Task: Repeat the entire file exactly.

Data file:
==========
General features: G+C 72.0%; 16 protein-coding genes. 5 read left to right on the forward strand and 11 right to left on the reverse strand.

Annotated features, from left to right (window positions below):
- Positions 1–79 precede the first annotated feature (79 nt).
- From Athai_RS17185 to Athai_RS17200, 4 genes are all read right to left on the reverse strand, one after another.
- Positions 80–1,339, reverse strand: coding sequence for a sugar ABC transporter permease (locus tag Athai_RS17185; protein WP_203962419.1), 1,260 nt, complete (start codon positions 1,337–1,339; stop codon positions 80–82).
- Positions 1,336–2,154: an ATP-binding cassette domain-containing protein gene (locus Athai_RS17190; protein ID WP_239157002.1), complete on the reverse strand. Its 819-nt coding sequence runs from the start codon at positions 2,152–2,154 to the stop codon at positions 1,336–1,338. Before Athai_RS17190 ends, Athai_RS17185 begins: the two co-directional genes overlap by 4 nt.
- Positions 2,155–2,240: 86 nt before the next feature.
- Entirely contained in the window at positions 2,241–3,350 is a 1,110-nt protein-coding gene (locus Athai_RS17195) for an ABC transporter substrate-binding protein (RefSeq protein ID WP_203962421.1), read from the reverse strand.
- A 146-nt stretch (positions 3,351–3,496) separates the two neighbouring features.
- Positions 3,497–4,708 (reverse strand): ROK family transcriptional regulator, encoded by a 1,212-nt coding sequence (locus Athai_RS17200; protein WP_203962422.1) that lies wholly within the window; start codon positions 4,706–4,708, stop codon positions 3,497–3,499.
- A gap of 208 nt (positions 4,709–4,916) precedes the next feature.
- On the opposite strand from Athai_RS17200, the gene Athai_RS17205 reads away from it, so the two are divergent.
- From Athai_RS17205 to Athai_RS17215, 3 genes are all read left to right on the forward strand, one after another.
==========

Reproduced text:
General features: G+C 72.0%; 16 protein-coding genes. 5 read left to right on the forward strand and 11 right to left on the reverse strand.

Annotated features, from left to right (window positions below):
- Positions 1–79 precede the first annotated feature (79 nt).
- From Athai_RS17185 to Athai_RS17200, 4 genes are all read right to left on the reverse strand, one after another.
- Positions 80–1,339, reverse strand: coding sequence for a sugar ABC transporter permease (locus tag Athai_RS17185; protein WP_203962419.1), 1,260 nt, complete (start codon positions 1,337–1,339; stop codon positions 80–82).
- Positions 1,336–2,154: an ATP-binding cassette domain-containing protein gene (locus Athai_RS17190; protein ID WP_239157002.1), complete on the reverse strand. Its 819-nt coding sequence runs from the start codon at positions 2,152–2,154 to the stop codon at positions 1,336–1,338. Before Athai_RS17190 ends, Athai_RS17185 begins: the two co-directional genes overlap by 4 nt.
- Positions 2,155–2,240: 86 nt before the next feature.
- Entirely contained in the window at positions 2,241–3,350 is a 1,110-nt protein-coding gene (locus Athai_RS17195) for an ABC transporter substrate-binding protein (RefSeq protein ID WP_203962421.1), read from the reverse strand.
- A 146-nt stretch (positions 3,351–3,496) separates the two neighbouring features.
- Positions 3,497–4,708 (reverse strand): ROK family transcriptional regulator, encoded by a 1,212-nt coding sequence (locus Athai_RS17200; protein WP_203962422.1) that lies wholly within the window; start codon positions 4,706–4,708, stop codon positions 3,497–3,499.
- A gap of 208 nt (positions 4,709–4,916) precedes the next feature.
- On the opposite strand from Athai_RS17200, the gene Athai_RS17205 reads away from it, so the two are divergent.
- From Athai_RS17205 to Athai_RS17215, 3 genes are all read left to right on the forward strand, one after another.